David A. Rudnick, MD, PhD
Associate Professor of Pediatrics
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Washington University in St. Louis (WU)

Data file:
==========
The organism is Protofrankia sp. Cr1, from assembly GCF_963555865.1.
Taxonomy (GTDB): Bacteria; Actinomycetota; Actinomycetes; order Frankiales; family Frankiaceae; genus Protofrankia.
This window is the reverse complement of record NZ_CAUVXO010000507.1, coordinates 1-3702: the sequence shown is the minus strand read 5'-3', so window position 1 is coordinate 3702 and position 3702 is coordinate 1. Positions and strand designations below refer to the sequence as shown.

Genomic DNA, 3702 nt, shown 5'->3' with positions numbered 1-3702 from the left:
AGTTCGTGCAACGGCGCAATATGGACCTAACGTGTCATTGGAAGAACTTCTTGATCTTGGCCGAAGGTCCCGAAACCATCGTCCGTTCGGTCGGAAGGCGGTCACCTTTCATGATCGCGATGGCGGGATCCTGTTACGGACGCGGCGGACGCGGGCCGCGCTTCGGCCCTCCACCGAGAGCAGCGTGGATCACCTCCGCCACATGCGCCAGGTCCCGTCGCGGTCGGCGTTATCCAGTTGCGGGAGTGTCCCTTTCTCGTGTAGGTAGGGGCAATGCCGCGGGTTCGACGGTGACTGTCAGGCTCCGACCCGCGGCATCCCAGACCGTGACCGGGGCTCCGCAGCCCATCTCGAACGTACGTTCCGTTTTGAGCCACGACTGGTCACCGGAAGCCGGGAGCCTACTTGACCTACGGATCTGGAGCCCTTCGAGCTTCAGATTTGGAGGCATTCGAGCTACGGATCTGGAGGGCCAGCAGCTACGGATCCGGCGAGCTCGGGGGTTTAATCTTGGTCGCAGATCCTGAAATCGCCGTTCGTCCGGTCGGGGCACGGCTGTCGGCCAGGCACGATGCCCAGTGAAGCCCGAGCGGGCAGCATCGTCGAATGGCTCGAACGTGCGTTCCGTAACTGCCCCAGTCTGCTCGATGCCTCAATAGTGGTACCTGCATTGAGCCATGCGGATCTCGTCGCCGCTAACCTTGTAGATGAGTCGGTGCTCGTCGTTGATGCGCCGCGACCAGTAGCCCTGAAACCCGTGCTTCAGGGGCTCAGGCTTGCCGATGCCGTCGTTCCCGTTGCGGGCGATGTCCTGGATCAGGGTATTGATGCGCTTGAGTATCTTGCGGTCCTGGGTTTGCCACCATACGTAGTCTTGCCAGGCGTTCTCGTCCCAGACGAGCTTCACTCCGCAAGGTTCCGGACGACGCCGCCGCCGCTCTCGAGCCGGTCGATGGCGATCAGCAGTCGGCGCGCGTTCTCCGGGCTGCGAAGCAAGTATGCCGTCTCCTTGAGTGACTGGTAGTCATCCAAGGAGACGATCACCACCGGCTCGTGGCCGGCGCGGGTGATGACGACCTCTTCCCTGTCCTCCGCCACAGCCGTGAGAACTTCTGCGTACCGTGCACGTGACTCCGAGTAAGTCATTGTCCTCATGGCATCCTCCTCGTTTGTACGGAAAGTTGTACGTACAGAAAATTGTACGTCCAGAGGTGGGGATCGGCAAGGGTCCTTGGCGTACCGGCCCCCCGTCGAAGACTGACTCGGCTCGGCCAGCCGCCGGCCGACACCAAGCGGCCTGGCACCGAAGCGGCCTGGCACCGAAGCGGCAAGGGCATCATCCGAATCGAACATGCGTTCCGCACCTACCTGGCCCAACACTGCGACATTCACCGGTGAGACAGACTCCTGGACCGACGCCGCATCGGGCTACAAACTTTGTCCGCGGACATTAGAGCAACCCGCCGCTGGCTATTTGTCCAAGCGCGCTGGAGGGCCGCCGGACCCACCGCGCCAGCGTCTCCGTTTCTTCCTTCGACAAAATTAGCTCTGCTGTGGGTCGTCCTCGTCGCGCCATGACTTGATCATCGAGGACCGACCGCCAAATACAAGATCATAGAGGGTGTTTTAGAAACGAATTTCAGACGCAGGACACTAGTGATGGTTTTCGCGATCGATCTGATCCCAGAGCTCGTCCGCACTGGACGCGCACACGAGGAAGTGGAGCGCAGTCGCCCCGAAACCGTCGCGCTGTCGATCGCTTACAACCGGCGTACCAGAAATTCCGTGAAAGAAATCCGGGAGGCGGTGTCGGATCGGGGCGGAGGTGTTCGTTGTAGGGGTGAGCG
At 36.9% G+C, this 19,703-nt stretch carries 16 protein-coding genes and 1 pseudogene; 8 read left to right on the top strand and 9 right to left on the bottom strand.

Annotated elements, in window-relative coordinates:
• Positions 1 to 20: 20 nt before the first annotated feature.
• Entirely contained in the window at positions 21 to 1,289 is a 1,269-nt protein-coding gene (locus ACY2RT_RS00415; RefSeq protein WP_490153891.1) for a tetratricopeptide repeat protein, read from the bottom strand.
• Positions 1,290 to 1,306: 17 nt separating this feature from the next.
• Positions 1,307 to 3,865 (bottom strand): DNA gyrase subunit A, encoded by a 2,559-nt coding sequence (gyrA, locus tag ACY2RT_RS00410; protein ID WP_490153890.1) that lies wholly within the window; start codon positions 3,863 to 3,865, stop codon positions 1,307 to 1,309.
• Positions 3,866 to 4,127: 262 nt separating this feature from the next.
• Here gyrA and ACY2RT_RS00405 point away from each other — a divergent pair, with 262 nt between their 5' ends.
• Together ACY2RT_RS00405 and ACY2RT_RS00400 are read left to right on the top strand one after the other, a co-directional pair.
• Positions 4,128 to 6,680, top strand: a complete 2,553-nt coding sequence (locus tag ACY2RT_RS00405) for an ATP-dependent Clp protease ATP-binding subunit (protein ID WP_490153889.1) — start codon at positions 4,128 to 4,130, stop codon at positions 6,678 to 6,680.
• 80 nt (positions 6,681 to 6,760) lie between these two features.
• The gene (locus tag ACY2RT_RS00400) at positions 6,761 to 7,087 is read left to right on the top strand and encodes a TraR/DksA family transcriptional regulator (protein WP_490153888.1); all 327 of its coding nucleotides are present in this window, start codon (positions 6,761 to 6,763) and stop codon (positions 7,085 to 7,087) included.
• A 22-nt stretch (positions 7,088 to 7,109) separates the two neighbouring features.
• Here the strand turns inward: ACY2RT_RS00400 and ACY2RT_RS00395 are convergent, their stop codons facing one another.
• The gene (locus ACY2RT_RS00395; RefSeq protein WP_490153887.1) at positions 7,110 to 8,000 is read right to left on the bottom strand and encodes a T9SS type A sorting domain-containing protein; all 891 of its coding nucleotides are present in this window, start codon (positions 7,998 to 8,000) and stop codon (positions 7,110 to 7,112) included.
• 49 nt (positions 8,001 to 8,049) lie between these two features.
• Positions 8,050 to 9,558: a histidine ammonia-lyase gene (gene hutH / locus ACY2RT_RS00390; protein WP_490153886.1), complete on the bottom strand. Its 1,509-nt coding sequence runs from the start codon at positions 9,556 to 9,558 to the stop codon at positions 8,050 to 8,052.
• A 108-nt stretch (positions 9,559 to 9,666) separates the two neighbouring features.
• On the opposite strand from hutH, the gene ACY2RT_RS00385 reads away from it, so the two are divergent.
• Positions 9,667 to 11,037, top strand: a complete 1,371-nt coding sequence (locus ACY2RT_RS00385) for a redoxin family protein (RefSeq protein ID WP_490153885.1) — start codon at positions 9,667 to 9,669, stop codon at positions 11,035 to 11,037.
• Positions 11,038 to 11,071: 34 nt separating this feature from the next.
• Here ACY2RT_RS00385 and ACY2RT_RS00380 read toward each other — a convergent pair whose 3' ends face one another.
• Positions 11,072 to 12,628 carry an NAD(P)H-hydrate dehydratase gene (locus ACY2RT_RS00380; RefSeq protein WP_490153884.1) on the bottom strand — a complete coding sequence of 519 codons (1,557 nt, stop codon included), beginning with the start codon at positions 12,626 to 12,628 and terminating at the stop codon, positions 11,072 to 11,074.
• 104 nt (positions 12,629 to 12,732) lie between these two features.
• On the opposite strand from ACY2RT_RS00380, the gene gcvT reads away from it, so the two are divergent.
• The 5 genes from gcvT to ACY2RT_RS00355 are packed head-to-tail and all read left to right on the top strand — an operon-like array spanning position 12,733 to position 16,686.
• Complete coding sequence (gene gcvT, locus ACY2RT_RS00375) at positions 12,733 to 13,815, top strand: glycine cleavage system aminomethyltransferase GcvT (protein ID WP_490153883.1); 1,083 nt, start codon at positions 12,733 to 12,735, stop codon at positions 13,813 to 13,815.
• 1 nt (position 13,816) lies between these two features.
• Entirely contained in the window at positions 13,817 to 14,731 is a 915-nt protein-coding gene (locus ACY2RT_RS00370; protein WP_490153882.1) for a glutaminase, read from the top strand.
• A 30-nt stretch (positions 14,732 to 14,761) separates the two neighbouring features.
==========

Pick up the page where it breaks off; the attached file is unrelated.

Our laboratory is interested in elucidating the molecular signaling mechanisms of liver regeneration. In addition to liver mass being precisely regulated in proportion to body mass, this organ is also able to regenerate the anatomic and functional deficits incurred by many forms of injury or disease (e.g. toxin exposure, trauma, infection). We use rodent partial hepatectomy and other models to investigate the mechanisms responsible for this remarkable regenerative potential, and have focused our recent efforts on defining and investigating the functional relevance of extrahepatic signals that influence regulation of liver mass and regeneration. In addition, we began a translational line of investigation in which lessons learned about liver regeneration in this basic model are applied to analyses of human liver diseases. Such studies led us to identify a novel metabolomic marker of liver regeneration and evaluate its utility in predicting clinical outcomes in pediatric acute liver failure.